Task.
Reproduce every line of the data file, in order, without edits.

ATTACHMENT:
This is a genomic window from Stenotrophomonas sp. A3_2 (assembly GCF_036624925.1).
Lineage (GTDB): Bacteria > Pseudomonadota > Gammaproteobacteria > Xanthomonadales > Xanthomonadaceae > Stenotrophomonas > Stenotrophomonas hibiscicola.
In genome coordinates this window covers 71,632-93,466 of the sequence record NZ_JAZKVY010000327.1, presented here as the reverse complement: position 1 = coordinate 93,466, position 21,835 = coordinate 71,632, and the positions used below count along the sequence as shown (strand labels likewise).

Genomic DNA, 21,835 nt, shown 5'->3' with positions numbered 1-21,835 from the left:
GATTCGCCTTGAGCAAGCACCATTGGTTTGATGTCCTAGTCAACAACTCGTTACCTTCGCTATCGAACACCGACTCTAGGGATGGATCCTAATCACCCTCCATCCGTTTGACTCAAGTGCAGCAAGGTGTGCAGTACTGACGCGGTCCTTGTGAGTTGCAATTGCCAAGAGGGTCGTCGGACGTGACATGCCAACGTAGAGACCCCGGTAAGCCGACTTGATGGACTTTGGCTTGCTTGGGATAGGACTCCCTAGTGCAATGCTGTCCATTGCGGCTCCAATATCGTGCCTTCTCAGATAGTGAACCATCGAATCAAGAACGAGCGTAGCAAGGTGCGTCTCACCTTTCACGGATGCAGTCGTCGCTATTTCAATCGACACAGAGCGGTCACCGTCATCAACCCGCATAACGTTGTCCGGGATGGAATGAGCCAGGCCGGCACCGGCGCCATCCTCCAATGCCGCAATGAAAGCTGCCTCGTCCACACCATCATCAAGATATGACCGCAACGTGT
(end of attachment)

This is a genomic window from Stenotrophomonas sp. A3_2 (assembly GCF_036624925.1).
Lineage (GTDB): Bacteria > Pseudomonadota > Gammaproteobacteria > Xanthomonadales > Xanthomonadaceae > Stenotrophomonas > Stenotrophomonas hibiscicola.
In genome coordinates this window covers 71,632-93,466 of the sequence record NZ_JAZKVY010000327.1, presented here as the reverse complement: position 1 = coordinate 93,466, position 21,835 = coordinate 71,632, and the positions used below count along the sequence as shown (strand labels likewise).

Genomic DNA, 21,835 nt, shown 5'->3' with positions numbered 1-21,835 from the left:
GATTCGCCTTGAGCAAGCACCATTGGTTTGATGTCCTAGTCAACAACTCGTTACCTTCGCTATCGAACACCGACTCTAGGGATGGATCCTAATCACCCTCCATCCGTTTGACTCAAGTGCAGCAAGGTGTGCAGTACTGACGCGGTCCTTGTGAGTTGCAATTGCCAAGAGGGTCGTCGGACGTGACATGCCAACGTAGAGACCCCGGTAAGCCGACTTGATGGACTTTGGCTTGCTTGGGATAGGACTCCCTAGTGCAATGCTGTCCATTGCGGCTCCAATATCGTGCCTTCTCAGATAGTGAACCATCGAATCAAGAACGAGCGTAGCAAGGTGCGTCTCACCTTTCACGGATGCAGTCGTCGCTATTTCAATCGACACAGAGCGGTCACCGTCATCAACCCGCATAACGTTGTCCGGGATGGAATGAGCCAGGCCGGCACCGGCGCCATCCTCCAATGCCGCAATGAAAGCTGCCTCGTCCACACCATCATCAAGATATGACCGCAACGTGT